It’s not too late for the Democrats running for the Senate and House to do what Sen. Ed Muskie (D-Maine) did for Democratic congressional candidates on the evening of the 1970 midterms: to tell the American people that the Republicans’ message that the Democrats are soft on crime is a lie. And they know it.
Let’s go back to the fall of 1970. Richard Nixon had won the 1968 election over Democrat Hubert Humphrey by less than a percentage point, but conservative former Alabama Gov. George Wallace ran as an independent and carried 13.5 percent of the popular vote and five southern states (Arkansas, Louisiana, Alabama, Mississippi and Georgia). The Republicans picked up five seats in both the House and Senate.
In 1970, Nixon decided to take advantage of the country’s unrest and anxiety over all the anti-Vietnam War demonstrations, sometimes violent by the radical left on college campuses and elsewhere, and rising crime. He converted this crime issue into his slogan – “law and order” – and tried to declare in his speeches and in national ads that it was the Democrats who were “soft on crime.”
This is what we are now seeing as the dominant message (along with anti-immigration) from the national Republicans and their secret-money PACs on national TV ads during the Major League Baseball post-season games and all over the internet. And the Democratic response so far has been: almost nothing.
Maybe we can learn from the speech known as “Muskie’s Election Eve” speech – the one given by Muskie on Monday night, Nov. 2, 1970 – the night before the midterm elections.
The speech was paid for by private donations. Muskie, the Democrats’ 1968 vice presidential nominee known for his quiet moderation and compared sometimes to Abraham Lincoln in his looks and style, sat in front of a fireplace, live from Kennebunkport, Maine.
A lot of the country was apparently watching when he delivered these words:
“…[T]here are those who seek to turn our common distress [of crime and violence] to partisan advantage – not by offering better solutions – but with empty threat – and malicious slander.
“They imply that Democratic candidates for high office in Texas and California … in Illinois and Tennessee … in Utah and Maryland … and among my New England neighbors from Vermont and Connecticut – men who have courageously pursued their convictions … in the service of the republic in war and in peace – that these men actually favor violence … and champion the wrongdoer.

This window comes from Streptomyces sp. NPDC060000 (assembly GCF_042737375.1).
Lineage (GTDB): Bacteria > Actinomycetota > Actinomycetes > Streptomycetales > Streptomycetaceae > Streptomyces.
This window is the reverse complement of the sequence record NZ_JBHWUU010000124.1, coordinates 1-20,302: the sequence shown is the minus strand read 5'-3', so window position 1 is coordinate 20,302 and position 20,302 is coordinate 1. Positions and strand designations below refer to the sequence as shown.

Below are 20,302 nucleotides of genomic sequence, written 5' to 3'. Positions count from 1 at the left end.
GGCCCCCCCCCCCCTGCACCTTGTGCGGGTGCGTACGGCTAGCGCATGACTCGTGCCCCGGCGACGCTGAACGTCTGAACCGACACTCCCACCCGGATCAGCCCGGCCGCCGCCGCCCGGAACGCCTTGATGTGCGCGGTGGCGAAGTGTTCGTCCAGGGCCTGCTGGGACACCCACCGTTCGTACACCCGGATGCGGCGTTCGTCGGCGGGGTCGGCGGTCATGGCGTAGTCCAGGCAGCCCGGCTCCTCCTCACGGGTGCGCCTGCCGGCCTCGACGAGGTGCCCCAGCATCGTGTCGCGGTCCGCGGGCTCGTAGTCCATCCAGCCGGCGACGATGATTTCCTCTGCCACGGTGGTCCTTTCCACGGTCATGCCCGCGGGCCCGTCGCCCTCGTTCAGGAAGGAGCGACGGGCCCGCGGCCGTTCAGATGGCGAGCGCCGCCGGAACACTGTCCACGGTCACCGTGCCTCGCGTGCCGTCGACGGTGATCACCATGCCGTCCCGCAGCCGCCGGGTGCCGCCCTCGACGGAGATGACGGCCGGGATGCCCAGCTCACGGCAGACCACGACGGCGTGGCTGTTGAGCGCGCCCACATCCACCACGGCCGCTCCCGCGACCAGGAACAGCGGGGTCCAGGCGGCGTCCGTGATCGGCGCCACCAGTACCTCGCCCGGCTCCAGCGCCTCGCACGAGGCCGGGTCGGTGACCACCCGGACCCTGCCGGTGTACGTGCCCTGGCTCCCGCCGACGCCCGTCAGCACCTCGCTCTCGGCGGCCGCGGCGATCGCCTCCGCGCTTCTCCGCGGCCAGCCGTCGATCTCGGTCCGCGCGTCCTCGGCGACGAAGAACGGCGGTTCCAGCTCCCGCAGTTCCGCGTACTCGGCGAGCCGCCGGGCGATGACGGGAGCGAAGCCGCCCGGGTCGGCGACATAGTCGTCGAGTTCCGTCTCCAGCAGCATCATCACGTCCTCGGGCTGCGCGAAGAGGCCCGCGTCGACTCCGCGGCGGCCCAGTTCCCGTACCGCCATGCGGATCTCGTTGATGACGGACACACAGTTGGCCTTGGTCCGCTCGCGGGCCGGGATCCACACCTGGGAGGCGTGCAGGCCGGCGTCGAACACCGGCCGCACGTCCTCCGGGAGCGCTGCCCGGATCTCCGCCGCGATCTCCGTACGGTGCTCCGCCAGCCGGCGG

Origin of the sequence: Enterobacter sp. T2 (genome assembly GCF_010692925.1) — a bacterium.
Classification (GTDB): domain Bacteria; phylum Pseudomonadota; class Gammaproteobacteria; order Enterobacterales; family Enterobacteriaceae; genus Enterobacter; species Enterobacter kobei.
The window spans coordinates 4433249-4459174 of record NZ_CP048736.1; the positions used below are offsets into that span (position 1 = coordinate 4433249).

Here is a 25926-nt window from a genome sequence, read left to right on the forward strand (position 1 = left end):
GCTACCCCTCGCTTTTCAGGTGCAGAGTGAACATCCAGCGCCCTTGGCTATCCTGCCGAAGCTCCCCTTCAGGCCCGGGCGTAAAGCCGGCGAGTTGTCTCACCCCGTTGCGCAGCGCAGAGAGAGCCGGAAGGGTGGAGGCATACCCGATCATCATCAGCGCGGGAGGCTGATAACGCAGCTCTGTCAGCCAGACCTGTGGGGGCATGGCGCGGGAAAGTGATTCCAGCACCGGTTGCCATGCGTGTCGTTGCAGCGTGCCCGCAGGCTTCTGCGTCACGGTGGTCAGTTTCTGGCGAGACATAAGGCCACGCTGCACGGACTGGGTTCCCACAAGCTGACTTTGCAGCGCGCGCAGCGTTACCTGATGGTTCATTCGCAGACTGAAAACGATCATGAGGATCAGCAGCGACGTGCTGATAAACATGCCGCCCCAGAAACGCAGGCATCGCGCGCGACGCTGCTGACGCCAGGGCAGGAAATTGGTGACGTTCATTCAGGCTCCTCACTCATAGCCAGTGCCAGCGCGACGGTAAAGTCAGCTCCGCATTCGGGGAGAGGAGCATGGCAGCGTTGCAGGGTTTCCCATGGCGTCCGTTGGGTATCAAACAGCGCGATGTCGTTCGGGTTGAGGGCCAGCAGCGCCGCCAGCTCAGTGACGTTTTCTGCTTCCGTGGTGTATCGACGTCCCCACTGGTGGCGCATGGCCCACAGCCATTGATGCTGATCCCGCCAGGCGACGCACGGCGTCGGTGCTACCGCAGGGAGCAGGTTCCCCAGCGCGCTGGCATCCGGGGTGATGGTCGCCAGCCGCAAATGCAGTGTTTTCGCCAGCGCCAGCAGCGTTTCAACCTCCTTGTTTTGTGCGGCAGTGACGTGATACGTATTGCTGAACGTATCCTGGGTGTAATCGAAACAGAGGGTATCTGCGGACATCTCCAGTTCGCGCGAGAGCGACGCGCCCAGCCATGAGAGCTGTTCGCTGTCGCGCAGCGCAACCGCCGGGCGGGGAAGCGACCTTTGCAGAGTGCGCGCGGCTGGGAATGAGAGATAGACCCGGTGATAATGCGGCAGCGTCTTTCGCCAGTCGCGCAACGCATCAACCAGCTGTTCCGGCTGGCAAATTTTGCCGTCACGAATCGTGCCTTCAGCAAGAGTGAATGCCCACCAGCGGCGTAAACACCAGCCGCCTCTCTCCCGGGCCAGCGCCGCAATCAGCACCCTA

That is a lie.
And the American people know it is a lie.”
There is no statistical proof, but an awful lot of people talked about that speech in media and anecdotally on the street and at the polls, especially that last line. The results were not what Nixon and most “Rs” who saw the “law and order” issue working for them the same way Republicans now see the “crime” issue working for them two weeks from the 2022 midterms.
On Election Day 1970, the Republicans lost a net of 12 seats in the House, with the popular vote in the House favoring the Democrats by 54 percent to 45 percent. (Yet the Democrats still lost a net of three seats in the U.S. Senate.) A lot of people wondered that if the Muskie speech had occurred two weeks earlier, the results would have been even greater advantage for the Democrats and perhaps saved the losses in the Senate.
Now in 2022, it is strange, inexplicable, that Democrats have allowed the Republicans to claim to be the anti-crime party and allowed to go unanswered the lie that Democrats are soft on crime.
Which party is in favor of weapons of war and extensive background checks, favored by 70 percent or 80 percent of the American people? Democrats.
Which party has attempted to exploit the slogan “Black Lives Matter” while ignoring that Black lives suffer from crime and violence in the inner city far more than whites in the suburbs or rural areas? The Republicans.
Which party’s president has funded more cops on the street, and increased resources for community policing and support for local police? The Democrats.
Which party has leadership remaining silent while its former president and his extreme cast has demonized the FBI and minimized or tried to ignore the violent attacks on the Capitol Police on Jan. 6, and tried to make believe that Jan. 6 was just a normal “protest” by “patriots?” The Republicans.
It’s not too late. The World Series still remains for ads – and for all Democratic funding groups, from the congressional committees to the grassroots – to fund this focused message: “The Republicans imply that Democrats are soft on crime and they are tough on crime. That is a lie – and they know it is a lie.”
To me, the best person to repeat that message in a quiet, live statement into the TV cameras on election eve would be the president who represents decency, goodness and integrity, even to many Republicans who disagree with his policies:
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Lanny Davis served as a special counsel to President Bill Clinton in 1996-98 and on a privacy and civil liberties panel post-9/11 which advised President George W. Bush. He is a co-founder of the Washington law firm Davis Goldberg Galper PLLC, specializing in crisis management in support of litigation and other legal issues.